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New, More Accurate Serving Sizes on Labels Are Going to Scare You

Will anyone heed the harsh realities of these new labels set forth by the FDA, which disclose the full amount of fat and sugar in your favorite foods?
August 27, 2015, 10:00pm
Photo via Flickr user Austin Kirk

Real talk: Is a half-cup portion of your favorite kind of ice cream—patiently waiting in your freezer for you to get home tonight and devour it while revisiting Child's Play 2—ever enough?

Of course not. You'll probably plow through that meager amount in the time it takes for you to find the right channel. You know this, we know this, and now apparently the the US Food and Drug Administration knows this, and they're planning to update the serving sizes of your dear old friend Cherry Garcia to better reflect the fact that you will probably finish the whole damn pint in one sitting.


Will anyone actually heed the realities of these new labels, which disclose the full amount of fat and sugar within those luscious frozen pints of heaven? Or will we use them rationalize our gluttonous ways? (Hey man, this must mean that everyone is also eating full pints, too! So it's OK!)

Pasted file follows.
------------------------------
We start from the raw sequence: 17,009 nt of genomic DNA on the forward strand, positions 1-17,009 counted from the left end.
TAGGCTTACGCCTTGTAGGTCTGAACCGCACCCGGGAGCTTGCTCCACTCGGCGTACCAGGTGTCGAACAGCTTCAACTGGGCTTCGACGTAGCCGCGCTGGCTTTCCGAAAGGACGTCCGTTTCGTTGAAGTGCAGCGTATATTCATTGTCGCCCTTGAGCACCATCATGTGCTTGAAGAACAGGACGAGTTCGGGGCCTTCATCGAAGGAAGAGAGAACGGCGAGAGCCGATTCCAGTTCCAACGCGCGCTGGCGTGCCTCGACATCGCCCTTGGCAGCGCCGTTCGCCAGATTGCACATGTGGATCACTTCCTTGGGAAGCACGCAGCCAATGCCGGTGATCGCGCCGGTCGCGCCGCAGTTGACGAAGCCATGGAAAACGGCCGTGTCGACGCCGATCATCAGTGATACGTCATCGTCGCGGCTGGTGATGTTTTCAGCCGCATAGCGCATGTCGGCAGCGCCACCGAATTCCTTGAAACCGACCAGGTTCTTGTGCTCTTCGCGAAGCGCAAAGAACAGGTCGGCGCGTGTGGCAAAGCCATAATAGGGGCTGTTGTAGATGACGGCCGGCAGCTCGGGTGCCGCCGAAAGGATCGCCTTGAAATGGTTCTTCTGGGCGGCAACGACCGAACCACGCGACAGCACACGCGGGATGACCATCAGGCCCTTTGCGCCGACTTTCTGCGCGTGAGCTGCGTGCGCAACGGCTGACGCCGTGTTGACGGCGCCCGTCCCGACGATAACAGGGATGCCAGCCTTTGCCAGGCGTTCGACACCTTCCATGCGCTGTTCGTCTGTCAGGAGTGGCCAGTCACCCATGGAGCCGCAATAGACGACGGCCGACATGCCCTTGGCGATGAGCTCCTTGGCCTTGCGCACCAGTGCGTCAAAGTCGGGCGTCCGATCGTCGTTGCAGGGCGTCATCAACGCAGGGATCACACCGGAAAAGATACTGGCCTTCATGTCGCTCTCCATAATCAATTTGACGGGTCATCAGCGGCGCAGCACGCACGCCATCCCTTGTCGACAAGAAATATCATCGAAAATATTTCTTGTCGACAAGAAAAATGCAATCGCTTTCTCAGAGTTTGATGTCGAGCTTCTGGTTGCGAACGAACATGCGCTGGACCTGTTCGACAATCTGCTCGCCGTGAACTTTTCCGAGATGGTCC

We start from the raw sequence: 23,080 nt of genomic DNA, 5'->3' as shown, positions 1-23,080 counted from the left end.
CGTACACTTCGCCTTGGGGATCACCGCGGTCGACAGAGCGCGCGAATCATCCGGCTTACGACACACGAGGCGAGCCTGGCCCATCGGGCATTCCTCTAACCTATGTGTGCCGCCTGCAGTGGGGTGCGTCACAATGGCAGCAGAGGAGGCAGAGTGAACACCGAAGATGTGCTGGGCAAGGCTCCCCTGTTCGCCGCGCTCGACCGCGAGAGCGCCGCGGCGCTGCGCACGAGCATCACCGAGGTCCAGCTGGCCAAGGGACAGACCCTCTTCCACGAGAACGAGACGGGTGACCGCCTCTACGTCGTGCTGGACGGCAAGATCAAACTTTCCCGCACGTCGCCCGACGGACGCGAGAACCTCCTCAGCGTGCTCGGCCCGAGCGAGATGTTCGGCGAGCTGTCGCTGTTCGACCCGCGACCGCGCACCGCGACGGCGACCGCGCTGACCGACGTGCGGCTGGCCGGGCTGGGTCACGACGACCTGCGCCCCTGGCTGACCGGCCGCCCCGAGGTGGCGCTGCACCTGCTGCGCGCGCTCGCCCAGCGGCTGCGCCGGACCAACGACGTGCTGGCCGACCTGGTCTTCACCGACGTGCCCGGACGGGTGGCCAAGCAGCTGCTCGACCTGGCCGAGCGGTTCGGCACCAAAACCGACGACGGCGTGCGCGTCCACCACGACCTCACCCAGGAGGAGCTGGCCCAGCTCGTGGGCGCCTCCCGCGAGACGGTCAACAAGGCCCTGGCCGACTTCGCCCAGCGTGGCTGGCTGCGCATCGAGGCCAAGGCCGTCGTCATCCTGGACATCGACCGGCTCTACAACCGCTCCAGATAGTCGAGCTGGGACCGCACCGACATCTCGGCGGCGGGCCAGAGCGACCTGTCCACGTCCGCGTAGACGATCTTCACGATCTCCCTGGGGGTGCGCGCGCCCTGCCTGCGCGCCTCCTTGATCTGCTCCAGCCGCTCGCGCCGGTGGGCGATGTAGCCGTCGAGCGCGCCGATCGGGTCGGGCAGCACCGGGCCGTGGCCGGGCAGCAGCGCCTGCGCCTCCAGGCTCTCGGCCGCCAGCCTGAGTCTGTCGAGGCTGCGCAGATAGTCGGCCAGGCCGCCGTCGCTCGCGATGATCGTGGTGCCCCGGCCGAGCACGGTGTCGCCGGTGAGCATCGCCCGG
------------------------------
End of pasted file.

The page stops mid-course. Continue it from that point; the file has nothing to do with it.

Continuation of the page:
Harvard's Behavioral Science and Regulation Group is concerned that these new nutrition fact labels, which better reflect Americans' notoriously indulgent habits of eating large amounts of food in one sitting, could be endorsing such habits. The argument is that consumers will perceive these new serving sizes as normal, and eat more, and not less, of their junk food of choice.

READ: Will Alcohol Nutrition Labels Actually Make Anyone Drink Less?

Their claim coincides with a new study by researchers at New York University's Stern School of Business published last week in the journal Appetite. "The proposed Nutrition Facts label is intended to help consumers make healthier consumption decisions, but the current research suggests that it may backfire, leading consumers to serve more to themselves and others," wrote one of the researchers for the study in a report on Dispatch.

The last time that the nutrition labels on food was changed was 20 years ago, and the change was based on data from a survey that was conducted between 1977 to 1988. While there's no denying the fact that eating habits have changed since then, these new labels are simply following the law set by the Nutrition Labeling and Education Act of 1990, which requires that serving sizes accurately reflect consumption patterns.

Now, will these new labels ultimately work? Who knows, but you can always just try putting down the spoon before you reach the bottom of the pint.